City streets came to a standstill on Saturday as more than 1,000 people took the opportunity to send a clear message to Australia’s federal politicians, who will soon report to parliament on the views of their constituents towards same-sex marriage.
The event was part of a national day of action but host, comedian Tracy Bartram, says it was not about sledging the federal government or Prime Minister Julia Gillard, who believes marriage is between a man and a woman.
‘It is about speaking to them. This is not about gender or sexuality. It’s about human rights,’ says Bartram.
From parents with gay children, to gay couples wanting to marry and those still discovering their sexuality- everyone had something to say when asked what they would like to tell the PM and the ruling Labor Party.
‘I think I should have the right to be married to who I want to,’ says rally participant Jack Crawly.
The Australian Sex Party’s Joel Murray agrees: ‘If love is love why should we discriminate against who should get married?’
Simone and Emma are a young lesbian couple. They’ve urged the Labor Party to change its position on same-sex marriage when it debates the issue at its National Conference later this year.
‘We are in a changing world and it’s just what needs to happen,’ says Simone.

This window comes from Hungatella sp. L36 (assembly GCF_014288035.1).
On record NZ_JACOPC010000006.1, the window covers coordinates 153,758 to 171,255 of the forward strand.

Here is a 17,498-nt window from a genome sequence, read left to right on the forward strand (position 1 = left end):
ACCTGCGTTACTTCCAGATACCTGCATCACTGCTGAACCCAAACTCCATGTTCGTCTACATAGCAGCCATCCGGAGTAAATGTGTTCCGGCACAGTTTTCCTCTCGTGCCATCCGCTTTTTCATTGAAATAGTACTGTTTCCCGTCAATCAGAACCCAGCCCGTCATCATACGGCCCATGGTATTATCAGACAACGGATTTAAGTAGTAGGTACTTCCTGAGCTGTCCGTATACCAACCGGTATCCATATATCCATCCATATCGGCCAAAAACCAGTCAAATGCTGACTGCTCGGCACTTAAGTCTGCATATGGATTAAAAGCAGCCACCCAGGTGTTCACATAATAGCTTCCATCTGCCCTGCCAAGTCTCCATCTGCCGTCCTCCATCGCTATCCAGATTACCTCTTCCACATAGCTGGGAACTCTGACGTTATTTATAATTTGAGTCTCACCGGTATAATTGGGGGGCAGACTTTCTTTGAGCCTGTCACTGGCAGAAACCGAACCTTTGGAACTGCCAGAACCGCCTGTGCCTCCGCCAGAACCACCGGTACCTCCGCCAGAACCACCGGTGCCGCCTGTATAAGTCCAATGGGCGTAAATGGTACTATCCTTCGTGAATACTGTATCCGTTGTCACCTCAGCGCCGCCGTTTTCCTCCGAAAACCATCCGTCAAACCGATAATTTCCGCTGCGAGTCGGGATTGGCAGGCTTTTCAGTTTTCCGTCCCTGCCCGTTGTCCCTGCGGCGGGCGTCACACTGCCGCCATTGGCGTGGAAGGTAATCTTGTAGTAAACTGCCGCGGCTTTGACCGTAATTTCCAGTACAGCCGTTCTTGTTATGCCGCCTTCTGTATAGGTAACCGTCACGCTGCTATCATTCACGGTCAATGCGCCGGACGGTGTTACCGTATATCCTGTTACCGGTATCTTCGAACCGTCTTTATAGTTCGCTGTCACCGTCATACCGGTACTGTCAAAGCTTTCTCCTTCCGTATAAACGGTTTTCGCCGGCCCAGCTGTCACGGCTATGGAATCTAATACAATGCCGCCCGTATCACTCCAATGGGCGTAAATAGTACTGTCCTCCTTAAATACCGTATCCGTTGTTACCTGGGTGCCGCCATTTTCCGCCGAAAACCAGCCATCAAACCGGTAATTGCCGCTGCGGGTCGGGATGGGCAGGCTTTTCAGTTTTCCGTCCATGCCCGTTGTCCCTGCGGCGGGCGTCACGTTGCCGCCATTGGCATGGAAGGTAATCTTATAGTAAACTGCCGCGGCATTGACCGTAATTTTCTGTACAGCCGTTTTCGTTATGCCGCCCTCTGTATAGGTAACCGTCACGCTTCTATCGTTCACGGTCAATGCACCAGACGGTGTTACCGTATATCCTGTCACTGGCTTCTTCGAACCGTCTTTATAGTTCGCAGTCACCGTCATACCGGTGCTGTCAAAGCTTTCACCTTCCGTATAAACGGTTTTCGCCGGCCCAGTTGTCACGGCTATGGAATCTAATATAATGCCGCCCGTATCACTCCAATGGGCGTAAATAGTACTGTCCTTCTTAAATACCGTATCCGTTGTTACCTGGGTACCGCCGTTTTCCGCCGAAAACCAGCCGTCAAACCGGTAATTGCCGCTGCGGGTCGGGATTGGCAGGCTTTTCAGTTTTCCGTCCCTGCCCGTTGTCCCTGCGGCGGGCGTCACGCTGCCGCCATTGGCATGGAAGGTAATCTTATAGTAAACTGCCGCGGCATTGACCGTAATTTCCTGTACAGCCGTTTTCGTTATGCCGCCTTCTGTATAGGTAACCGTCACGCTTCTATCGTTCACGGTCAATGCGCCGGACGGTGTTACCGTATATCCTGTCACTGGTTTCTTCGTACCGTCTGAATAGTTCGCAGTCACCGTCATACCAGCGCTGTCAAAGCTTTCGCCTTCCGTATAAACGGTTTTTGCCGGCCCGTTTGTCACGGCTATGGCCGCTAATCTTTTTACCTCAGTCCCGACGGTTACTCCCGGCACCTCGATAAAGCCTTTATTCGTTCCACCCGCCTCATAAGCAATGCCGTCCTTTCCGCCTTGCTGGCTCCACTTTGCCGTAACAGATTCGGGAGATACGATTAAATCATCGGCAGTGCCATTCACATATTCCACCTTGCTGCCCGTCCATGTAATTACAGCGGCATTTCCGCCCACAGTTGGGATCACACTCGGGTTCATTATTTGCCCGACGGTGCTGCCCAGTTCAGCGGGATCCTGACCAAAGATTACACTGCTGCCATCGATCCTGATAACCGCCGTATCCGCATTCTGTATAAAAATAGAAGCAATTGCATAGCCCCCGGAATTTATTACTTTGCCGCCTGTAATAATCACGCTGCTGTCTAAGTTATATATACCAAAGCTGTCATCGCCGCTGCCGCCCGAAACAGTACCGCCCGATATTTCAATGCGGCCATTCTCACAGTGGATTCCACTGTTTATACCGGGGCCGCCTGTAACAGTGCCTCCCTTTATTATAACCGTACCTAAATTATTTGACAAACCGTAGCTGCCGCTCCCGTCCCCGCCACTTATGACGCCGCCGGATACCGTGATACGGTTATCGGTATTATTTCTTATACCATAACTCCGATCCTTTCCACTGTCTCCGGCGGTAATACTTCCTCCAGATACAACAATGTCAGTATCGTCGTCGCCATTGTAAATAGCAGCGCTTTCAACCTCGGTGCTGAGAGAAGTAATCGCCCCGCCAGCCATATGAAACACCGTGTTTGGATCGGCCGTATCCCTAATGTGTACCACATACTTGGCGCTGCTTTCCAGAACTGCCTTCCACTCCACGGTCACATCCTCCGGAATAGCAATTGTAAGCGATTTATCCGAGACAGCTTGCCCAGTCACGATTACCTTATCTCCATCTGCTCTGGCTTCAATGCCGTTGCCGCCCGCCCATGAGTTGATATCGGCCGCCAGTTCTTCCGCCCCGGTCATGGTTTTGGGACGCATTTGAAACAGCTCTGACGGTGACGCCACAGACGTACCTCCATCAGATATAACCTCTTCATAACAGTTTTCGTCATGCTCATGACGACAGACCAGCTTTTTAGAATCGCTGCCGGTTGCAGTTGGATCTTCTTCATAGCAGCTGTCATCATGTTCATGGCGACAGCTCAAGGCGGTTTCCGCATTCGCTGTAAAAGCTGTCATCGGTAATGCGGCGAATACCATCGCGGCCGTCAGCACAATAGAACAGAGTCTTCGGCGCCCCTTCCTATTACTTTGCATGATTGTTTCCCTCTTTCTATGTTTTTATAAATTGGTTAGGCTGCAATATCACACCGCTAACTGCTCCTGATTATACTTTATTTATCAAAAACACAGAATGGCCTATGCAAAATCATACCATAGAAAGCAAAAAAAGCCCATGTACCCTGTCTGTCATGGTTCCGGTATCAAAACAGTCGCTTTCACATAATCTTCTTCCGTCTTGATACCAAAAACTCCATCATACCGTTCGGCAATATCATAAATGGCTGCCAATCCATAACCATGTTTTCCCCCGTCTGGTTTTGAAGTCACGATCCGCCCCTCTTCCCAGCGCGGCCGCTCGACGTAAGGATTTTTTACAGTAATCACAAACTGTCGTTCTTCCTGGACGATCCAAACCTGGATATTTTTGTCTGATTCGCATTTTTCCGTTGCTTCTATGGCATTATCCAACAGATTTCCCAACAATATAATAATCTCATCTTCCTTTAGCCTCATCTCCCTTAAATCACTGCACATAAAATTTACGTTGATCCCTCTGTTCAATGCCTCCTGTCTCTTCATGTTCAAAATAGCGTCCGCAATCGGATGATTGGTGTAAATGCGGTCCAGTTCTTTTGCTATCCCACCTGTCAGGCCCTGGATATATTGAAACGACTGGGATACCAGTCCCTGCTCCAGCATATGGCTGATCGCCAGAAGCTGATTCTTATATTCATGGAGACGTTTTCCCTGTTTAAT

‘Straight people can get married and they might not love each other, but gay people can’t get married and they can love each other more than anything,’ says Emma.
Human rights advocate, Coral, had a pointed question for the PM: ‘If you had a child would you like them to be able to get married whether they were straight or gay?’
Federal Greens MP Adam Bandt, one of the key figures in putting the issue of same-sex marriage back in the political spotlight, was among the few politicians at the Melbourne rally. In his speech, he admitted to having a joke with other politicians such as Bob Katter, who are opposed to same-sex marriage.
‘If you are against gay marriage the answer is simple, don’t marry a bloke.’
With a recent poll finding that most Australians believe same-sex marriage is inevitable, those attending the weekend rallies are hoping their message gets through sooner, rather than later, to the politicians who hold the power to make it happen.